I had two calls recently involving seizures of curious origin. One, which deserves its own blog post at a later time (after the complaints are resolved), involved a young churchgoer who was “with the spirit.” The other was a school child who was arching her back and shaking her arms and rolling her eyes quite violently and quite at random.
Every Jerk and Twitch
Were they faking? I have learned in my reports to be as nonjudgmental as possible, simply writing a lengthy narrative notating each jerk and twitch as I saw it. I will say I saw no immediate medical need to give either patient Ativan.*
Still, these were difficult calls. Both performances were in front of large gatherings of concerned onlookers, including a nurse at both scenes as well as top authority figures, a pastor at one and a principal at the other. Each call required an extended extrication, one from the front row of the church balcony, the other out of a school auditorium. None of the onlookers were well experienced in or even aware of the art form of psuedoseizing. On both calls my partner had to leave me for a longer than comfortable period, one to get a stair chair, the other to move the ambulance to the back side of the building. I was left with “seizing” patients, large audiences and nothing to do. Yawning, doing my daily stretches or practicing tap dancing would hardly have been appropriate.
Demons! Be Gone!
If you are in the back of an ambulance with someone faking a seizure, it is one thing to say “Knock it off!” It is a bit more delicate to do so in front of an uncomprehending crowd. In the case of the church seizure, I considered and rejected, placing my hand on his forehead and commanding “Demons! Demons Be Gone!” The problem here was he was not in fact communing with a demon, but, according to the onlookers, with a higher spirit. I did attempt to talk to them (patient and spirit), placing my hands on the patient’s temples and asking if the two of them could find it in their hearts in the interests of safety as long as I wasn’t interrupting anything important, if they could adjourn so we could help him stand, and walk up to the corridor where our stretcher, a clean sheet upon it, lay awaiting his rest. To no avail.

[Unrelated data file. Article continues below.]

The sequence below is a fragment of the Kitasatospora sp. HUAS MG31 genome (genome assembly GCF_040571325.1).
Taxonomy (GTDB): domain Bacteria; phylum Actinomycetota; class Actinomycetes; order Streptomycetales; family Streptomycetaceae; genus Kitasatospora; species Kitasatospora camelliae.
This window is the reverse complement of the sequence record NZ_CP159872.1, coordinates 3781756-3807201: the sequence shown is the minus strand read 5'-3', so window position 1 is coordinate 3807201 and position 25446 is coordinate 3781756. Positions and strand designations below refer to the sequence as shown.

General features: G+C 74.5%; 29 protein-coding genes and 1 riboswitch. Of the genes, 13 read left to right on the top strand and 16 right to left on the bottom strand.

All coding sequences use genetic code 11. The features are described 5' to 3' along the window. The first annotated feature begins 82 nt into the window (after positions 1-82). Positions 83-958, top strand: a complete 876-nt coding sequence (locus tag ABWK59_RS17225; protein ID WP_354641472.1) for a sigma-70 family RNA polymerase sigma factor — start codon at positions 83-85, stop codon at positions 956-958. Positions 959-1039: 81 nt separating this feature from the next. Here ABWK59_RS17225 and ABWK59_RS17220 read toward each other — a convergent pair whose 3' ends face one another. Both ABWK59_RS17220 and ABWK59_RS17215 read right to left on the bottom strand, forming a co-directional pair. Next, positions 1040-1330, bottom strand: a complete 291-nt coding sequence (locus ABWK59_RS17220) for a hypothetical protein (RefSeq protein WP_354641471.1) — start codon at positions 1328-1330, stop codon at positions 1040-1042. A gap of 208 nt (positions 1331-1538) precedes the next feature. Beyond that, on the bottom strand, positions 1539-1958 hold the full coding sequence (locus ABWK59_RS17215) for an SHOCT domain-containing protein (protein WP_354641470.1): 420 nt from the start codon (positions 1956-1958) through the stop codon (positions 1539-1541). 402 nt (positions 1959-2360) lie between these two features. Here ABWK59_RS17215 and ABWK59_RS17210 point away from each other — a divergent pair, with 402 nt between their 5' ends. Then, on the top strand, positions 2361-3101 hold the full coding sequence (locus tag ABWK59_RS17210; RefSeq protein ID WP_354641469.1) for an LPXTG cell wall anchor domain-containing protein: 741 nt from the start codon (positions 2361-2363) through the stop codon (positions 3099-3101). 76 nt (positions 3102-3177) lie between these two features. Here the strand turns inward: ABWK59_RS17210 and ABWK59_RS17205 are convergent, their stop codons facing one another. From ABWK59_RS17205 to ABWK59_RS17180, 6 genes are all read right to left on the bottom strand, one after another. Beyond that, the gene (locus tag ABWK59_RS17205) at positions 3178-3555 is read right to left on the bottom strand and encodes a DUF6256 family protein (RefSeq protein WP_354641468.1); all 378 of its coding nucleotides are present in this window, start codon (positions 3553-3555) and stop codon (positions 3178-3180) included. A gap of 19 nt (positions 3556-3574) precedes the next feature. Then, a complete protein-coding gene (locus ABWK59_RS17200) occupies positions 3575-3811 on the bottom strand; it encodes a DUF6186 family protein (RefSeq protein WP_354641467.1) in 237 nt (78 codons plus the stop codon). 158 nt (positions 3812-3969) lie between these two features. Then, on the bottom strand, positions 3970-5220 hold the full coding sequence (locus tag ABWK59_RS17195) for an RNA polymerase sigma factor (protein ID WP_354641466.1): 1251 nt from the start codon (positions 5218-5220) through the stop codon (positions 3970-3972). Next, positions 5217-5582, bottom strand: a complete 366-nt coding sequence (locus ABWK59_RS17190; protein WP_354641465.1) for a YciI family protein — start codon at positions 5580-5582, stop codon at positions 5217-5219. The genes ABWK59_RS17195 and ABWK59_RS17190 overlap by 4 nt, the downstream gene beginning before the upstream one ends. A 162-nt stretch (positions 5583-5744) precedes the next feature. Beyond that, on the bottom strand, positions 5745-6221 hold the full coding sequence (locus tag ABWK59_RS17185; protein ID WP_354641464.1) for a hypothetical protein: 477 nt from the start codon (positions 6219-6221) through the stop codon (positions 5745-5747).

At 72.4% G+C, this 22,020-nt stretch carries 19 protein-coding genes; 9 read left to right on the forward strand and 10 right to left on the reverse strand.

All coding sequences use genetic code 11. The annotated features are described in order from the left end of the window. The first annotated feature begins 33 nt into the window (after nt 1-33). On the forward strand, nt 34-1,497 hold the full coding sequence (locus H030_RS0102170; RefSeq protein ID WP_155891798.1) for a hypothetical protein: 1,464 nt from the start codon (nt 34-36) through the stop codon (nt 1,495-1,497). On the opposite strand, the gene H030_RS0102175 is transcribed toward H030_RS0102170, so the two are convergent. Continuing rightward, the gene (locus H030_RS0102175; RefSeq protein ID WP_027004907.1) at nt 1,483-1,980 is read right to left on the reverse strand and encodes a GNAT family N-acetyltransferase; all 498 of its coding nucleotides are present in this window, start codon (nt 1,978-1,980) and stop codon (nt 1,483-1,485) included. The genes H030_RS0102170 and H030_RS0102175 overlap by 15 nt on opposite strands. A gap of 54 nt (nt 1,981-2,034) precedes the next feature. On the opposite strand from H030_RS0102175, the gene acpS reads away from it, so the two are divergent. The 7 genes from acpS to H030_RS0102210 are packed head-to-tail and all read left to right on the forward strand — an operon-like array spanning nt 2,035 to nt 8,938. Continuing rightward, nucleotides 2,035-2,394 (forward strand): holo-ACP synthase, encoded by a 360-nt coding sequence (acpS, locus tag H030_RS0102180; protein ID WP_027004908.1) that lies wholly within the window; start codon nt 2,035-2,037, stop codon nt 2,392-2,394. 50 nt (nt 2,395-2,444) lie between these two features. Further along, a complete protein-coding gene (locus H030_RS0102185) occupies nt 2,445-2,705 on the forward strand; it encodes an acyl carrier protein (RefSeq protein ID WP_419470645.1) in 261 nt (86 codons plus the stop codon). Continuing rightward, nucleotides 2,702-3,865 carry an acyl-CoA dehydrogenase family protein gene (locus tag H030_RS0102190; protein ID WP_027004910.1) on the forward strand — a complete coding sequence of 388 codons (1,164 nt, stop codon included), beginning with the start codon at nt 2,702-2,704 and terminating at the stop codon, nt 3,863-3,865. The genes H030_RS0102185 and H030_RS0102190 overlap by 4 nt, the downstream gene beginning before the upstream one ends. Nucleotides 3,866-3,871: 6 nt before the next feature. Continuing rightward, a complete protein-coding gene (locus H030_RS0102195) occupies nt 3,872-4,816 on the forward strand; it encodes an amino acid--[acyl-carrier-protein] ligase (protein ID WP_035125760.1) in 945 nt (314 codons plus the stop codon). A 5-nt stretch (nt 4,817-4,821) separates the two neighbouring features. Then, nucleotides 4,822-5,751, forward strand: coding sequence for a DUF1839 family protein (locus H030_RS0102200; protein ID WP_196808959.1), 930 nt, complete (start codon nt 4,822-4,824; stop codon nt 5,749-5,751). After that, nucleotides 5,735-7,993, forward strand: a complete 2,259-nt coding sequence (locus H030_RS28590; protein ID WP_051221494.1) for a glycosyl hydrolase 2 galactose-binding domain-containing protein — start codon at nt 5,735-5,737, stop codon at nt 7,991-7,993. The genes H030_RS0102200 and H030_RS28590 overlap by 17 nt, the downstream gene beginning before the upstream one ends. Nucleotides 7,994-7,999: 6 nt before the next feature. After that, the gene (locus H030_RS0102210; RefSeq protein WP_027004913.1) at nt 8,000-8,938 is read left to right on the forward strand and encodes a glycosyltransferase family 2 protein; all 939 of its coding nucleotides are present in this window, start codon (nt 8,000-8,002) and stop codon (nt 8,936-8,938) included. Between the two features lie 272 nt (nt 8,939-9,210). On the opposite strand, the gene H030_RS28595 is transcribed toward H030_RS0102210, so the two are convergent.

These episodes did remind me later, as I wrote my extended narratives chronicling every jerk, shimmy and coco-bop that a few years ago I had written a post suggesting that we be allowed to videotape our patients as they seized for later broadcast, not on You Tube, but for the patient’s ED doctor and consulting neurologist.
“Let’s go to the tape…”
I feel more strongly today than I did back in 2006 when I posted New Frontier that if we can use digital cameras to capture pictures of crashed cars to show the trauma team, we can use video cameras to record our patient’s busted moves.
On a cautionary note, several years ago I attended an excellent presentation on seizures called a “Whole Lotta Shaking Going On” by noted EMS lecturer Bob Page that revealed to me that seizures are far more complex and varied than I had realized and that I had, in fact, on an occasion or two, mistaken a real seizure for an act. Here are my notes from that lecture;
* While neither patient got Ativan because I felt neither patient was seizing, in retrospect, a couple milligrams of Ativan for each would have made my life much easier and been more pleasing to the audiences (in addition to placating their howls) than simply allowing the patients to continue to perform.
In both cases, I should add, their “seizures” ended once they had been removed from their audiences.